"In 1976, preceding his retirement from federal politics the following year, Cairns produced a manifesto: 'The Theory of the Alternative'. The document encapsulated his ideas about, and intentions for, cultural revolution, and as far as later developments were concerned, it was embryonic. In it, Cairns revealed his principal aim: 'to transform society and bring an end to alienation, oppression, exploitation and inequality' (1976:16). 'Survival now [Cairns stated] requires a radical break with the past; it demands a future which has to be created. Survival demands a revolution in the way of life of everyone' (ibid:3). The necessary radical elision would be achieved in four stages. 1) 'Cultural preparation or consciousness raising'. 2) 'Building up radical groups or alternative enclaves of all kinds based on real needs of the people'. 3) 'The development of a community for change, of a peoples' liberation movement, with the capacity to challenge the structure of authority'. 4) 'The radical groups or alternative enclaves [would] take over as self-governing and regulating communities and replace the bureaucracy and machinery of the centralised, nation-State'"2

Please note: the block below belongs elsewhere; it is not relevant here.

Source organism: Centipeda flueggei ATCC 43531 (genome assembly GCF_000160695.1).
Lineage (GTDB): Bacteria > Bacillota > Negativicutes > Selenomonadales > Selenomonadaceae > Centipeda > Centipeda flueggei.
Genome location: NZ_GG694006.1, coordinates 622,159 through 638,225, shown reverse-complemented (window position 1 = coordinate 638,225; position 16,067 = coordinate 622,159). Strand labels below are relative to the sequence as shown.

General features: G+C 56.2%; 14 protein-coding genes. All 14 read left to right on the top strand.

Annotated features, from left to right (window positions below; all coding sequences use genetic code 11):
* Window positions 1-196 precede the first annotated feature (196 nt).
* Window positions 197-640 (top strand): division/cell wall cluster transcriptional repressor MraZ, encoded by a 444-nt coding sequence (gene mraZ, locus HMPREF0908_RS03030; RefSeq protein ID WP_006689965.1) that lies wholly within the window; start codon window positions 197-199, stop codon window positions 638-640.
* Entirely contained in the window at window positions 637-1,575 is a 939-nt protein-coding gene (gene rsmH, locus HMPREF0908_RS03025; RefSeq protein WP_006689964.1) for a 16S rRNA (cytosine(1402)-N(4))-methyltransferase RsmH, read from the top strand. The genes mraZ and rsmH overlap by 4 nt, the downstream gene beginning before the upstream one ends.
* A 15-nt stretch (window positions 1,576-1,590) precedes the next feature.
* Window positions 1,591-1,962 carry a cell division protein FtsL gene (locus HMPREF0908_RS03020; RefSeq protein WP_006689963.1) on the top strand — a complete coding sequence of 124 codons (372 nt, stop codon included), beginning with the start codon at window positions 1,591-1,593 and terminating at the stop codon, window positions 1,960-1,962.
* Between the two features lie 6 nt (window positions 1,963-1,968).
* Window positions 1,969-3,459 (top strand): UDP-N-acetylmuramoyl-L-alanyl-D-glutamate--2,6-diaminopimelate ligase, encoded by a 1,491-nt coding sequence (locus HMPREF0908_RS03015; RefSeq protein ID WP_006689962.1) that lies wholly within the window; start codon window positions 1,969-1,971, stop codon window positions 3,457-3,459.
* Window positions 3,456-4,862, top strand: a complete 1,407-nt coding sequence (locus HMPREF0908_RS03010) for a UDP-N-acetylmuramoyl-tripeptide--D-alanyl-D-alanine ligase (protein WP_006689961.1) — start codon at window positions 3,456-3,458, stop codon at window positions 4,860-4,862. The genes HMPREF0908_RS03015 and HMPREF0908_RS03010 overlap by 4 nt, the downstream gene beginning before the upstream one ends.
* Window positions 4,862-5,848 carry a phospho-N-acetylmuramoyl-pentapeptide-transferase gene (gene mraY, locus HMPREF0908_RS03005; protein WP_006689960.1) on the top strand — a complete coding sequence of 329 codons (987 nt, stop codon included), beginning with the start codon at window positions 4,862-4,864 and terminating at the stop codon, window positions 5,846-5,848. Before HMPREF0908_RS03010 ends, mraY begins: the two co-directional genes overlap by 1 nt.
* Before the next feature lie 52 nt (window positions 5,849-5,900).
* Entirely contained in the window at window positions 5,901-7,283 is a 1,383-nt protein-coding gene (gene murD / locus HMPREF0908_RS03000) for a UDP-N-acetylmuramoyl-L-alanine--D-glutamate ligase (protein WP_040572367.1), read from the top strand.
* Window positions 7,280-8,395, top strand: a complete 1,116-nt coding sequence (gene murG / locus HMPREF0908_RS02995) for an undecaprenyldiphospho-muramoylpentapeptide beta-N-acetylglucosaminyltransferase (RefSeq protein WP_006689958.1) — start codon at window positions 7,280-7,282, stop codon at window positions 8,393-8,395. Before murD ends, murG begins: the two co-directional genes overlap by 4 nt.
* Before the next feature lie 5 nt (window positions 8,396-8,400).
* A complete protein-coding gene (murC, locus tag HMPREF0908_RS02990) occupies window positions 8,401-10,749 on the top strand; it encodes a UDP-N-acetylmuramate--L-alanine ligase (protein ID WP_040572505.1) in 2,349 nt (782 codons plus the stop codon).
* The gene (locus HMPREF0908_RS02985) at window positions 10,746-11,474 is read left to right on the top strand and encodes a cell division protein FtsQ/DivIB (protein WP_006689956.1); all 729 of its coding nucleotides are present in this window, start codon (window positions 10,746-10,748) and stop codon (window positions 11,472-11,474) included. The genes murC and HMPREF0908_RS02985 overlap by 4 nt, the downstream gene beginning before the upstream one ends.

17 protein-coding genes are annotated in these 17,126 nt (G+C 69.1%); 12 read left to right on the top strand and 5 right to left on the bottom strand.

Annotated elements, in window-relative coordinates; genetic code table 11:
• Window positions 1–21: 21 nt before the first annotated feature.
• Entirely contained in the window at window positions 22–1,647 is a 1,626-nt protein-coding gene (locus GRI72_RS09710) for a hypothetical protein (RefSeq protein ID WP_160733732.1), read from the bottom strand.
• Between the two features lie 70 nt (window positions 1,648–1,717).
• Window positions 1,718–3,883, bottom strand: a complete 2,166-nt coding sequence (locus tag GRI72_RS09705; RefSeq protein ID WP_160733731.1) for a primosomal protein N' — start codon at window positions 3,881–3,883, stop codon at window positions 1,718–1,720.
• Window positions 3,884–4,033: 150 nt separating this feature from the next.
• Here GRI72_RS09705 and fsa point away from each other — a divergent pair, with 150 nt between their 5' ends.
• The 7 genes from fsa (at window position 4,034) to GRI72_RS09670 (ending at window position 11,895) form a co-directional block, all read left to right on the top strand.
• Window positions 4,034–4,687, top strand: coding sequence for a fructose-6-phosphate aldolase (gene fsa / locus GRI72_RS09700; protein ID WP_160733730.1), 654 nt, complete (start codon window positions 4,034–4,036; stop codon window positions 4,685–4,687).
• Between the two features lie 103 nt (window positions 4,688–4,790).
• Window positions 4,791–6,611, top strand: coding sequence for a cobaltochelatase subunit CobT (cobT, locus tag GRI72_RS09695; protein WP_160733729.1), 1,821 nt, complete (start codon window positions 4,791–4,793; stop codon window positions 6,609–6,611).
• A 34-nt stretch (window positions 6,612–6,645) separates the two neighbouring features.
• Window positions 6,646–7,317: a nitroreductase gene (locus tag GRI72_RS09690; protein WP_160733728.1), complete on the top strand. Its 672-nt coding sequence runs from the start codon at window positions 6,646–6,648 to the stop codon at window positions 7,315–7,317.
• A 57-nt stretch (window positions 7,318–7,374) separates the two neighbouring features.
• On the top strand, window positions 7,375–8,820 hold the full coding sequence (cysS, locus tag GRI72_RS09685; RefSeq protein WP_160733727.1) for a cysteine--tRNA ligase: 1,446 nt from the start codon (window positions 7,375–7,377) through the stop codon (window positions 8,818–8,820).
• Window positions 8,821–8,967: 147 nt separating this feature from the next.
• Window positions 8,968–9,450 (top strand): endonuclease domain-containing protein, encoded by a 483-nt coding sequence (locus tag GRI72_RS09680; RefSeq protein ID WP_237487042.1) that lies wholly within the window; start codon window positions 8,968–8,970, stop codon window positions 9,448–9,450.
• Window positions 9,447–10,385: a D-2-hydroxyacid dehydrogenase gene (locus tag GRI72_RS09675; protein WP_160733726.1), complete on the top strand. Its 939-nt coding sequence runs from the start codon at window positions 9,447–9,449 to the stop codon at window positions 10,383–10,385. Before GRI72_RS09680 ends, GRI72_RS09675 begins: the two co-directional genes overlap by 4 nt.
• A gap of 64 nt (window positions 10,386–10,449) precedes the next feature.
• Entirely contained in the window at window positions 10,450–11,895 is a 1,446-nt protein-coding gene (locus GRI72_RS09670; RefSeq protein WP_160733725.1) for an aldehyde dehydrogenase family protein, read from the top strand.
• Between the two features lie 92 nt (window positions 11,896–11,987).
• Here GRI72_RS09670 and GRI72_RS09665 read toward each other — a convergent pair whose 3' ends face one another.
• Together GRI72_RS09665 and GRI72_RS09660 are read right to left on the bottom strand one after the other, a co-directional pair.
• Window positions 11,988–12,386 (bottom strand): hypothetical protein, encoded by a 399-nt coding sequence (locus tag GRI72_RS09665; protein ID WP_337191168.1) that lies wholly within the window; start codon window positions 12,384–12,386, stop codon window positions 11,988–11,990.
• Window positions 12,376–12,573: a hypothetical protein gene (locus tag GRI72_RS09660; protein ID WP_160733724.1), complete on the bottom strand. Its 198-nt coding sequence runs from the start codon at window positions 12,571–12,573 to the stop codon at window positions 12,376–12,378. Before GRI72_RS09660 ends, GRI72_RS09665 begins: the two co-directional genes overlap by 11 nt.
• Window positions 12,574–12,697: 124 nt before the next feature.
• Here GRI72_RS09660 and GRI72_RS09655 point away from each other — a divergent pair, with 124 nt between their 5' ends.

The second confest was held in December 1977 at Bredbo and was attended by 15,000 people. The land was bought, ostensibly 'in trust', but then ensued a long and sometimes bitter fight over its management, occupation and ownership and control. By 1981 Cairns was no longer involved in Down to Earth Confest organisation, although he did attend some Confests organised by the Victorian Down to Earth Co-operative in the early 1980s to give workshops.
Cairns recently publicly admitted his sexual relationship with Junie Morosi, who he employed as his private secretary and office manager in 1974. The real issue is the level of vilification and moral outrage employed by the media in 1975. This provided one of the pretexts for Whitlam to sack him from his post as Treasurer. 3